Shahani receives NSF CAREER Award

Assistant Professor Ashwin Shahani wins NSF CAREER Award for research in eutectic solidification.
Shahani receives NSF CAREER Award

CONGRATULATIONS to Assistant Professor Ashwin Shahani and his research team for recently securing an NSF CAREER Award from the Division of Materials Research (DMR). Shahani received the award for his proposal: “Microstructure Formation in Chemically-Modified Eutectics: Bridging Real-Time Imaging, Machine Learning, and Problem-Based Instruction.”

“The applicant pool is becoming stronger and stronger,” Shahani said, “so I am very grateful that the NSF has deemed my research worthy of funding.”

Shahani’s research, detailed below, is in eutectic solidification. As Shahani explains: “Most of our theories for eutectic solidification rely on simple two-component systems, such as aluminum (Al)-silicon (Si) alloys. How do we generalize microstructure formation to multicomponent eutectics with more than two components? The goal of our research is to bring us closer to understanding alloys of technological importance which involve a cocktail of metallic elements besides Al and Si.” 

With the NSF CAREER Award, Shahani can now hire more students at the Ph.D. level to carry out the research. The award also supports the development of an outreach solidification science program dedicated to engaging underrepresented middle school students, in partnership with the Detroit Area Pre-College Engineering Program (DAPCEP).


Non-Technical Research Summary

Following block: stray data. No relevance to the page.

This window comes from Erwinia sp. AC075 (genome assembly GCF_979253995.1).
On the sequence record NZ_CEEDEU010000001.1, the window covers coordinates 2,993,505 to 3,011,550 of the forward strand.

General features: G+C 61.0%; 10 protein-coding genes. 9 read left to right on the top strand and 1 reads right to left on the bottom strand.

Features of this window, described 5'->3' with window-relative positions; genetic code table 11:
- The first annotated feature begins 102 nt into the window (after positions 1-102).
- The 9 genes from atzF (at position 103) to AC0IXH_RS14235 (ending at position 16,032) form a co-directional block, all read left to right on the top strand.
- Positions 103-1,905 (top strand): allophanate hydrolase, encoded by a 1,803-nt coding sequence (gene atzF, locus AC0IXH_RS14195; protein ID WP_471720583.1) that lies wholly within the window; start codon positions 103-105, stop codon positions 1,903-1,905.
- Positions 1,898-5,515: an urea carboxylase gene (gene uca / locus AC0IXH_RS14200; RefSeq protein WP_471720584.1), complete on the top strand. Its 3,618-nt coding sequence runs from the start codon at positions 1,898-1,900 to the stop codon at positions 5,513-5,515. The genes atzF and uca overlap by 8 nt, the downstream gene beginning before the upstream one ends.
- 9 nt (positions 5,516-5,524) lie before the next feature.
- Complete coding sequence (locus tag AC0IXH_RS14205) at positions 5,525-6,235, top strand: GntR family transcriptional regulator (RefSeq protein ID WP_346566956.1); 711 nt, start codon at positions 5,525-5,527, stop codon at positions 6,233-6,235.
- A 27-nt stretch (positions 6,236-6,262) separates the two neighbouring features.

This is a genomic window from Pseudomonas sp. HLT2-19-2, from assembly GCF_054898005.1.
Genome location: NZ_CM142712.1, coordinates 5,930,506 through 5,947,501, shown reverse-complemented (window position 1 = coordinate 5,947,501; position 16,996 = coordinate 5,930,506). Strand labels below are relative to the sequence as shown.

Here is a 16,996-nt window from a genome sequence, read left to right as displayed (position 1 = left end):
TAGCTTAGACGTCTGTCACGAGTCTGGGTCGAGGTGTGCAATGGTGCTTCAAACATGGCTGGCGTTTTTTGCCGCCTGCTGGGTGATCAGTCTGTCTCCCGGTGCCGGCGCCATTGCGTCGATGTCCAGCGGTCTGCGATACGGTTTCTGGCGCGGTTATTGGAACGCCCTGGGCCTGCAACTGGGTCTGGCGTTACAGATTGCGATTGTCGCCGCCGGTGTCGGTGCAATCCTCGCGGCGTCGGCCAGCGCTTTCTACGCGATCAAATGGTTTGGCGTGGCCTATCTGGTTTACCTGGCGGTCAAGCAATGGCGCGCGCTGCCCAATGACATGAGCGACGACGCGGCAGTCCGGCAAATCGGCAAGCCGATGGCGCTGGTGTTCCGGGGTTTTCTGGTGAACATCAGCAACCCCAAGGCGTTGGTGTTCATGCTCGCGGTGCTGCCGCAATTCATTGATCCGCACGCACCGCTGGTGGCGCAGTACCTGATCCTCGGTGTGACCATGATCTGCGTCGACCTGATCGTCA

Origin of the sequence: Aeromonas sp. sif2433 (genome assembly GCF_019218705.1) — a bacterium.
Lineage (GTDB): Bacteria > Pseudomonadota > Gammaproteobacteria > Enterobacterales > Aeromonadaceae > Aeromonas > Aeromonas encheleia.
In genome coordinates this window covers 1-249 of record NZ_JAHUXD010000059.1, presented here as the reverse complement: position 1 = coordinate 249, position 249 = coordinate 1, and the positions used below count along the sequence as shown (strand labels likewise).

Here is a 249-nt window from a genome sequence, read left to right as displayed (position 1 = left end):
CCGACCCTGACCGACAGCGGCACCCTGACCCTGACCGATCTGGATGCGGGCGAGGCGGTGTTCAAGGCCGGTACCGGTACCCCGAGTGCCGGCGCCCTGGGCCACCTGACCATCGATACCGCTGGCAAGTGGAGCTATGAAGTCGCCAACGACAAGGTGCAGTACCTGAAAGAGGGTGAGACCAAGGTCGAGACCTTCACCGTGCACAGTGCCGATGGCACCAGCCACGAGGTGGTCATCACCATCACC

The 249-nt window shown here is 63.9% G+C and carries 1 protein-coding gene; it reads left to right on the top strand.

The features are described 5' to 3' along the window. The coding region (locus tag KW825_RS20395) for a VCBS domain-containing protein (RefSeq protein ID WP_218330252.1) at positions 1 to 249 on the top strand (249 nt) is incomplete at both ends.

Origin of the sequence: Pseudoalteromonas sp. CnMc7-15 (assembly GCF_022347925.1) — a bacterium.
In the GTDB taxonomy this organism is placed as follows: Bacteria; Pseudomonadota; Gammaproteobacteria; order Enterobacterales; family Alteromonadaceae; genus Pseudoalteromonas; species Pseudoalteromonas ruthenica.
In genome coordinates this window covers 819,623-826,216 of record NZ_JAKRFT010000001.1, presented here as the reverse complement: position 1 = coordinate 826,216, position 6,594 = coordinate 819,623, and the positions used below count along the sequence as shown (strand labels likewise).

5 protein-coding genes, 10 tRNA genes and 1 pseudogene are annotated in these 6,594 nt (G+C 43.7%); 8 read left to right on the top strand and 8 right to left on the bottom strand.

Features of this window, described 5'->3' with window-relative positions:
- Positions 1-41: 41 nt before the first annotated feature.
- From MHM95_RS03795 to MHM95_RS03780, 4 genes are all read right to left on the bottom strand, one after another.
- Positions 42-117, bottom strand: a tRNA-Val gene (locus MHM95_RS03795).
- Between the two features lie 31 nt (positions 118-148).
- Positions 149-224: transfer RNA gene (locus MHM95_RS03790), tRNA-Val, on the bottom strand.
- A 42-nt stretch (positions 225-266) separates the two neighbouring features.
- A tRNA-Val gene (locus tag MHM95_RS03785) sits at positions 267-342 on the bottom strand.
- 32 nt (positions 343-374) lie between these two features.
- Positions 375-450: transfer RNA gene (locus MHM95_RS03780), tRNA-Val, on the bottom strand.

Patterns in nature typically form when a system changes from one phase of matter to another - for example, from a liquid phase to a geometrically patterned solid phase during solidification. The resulting patterns resemble a labyrinth of streets in a metropolitan area, although they are approximately one-hundred million times smaller and in three dimensions, called crystals. The structures of the as solidified crystals arranged in the pattern closely relate to the properties of the material, even after subsequent processing steps. To our advantage, the shapes and sizes of these crystals can be tailored to meet technological demands by manipulating the chemical composition of the parent liquid phase. For instance, trace metal impurities dissolved in the liquid are known to transform solid silicon (Si) from coarse, blocky particles into fine, web-like fibers. This results in a dramatic enhancement of the strength and ductility of the Si-based alloy and expands its potential for new applications, including space-frames and electric vehicles. The objective of this CAREER award is to understand how and why such transformations occur in the presence of trace metal impurities, by harnessing one of the brightest sources of hard X rays in the world at Argonne National Laboratory. The incident X-radiation can penetrate through an otherwise opaque metal, allowing one to capture the details of solidification in real time. Following the experiments, the PI and his team will extract information from the time lapse videos of solidification using state-of-the-art machine learning algorithms. It is anticipated that their new vision will advance the field of alloy solidification from metallurgical alchemy to predictive science. Ultimately, understanding the evolution of solid patterns during synthesis is the key to controlling the manufacture of advanced materials from the bottom-up. The new discoveries generated by this program will be integrated into problem-based learning units for underrepresented middle school students, in partnership with the Detroit Area Pre-College Engineering Program (DAPCEP). The PI will assess the impact of these activities using annual and multi-year surveys distributed through the DAPCEP organization.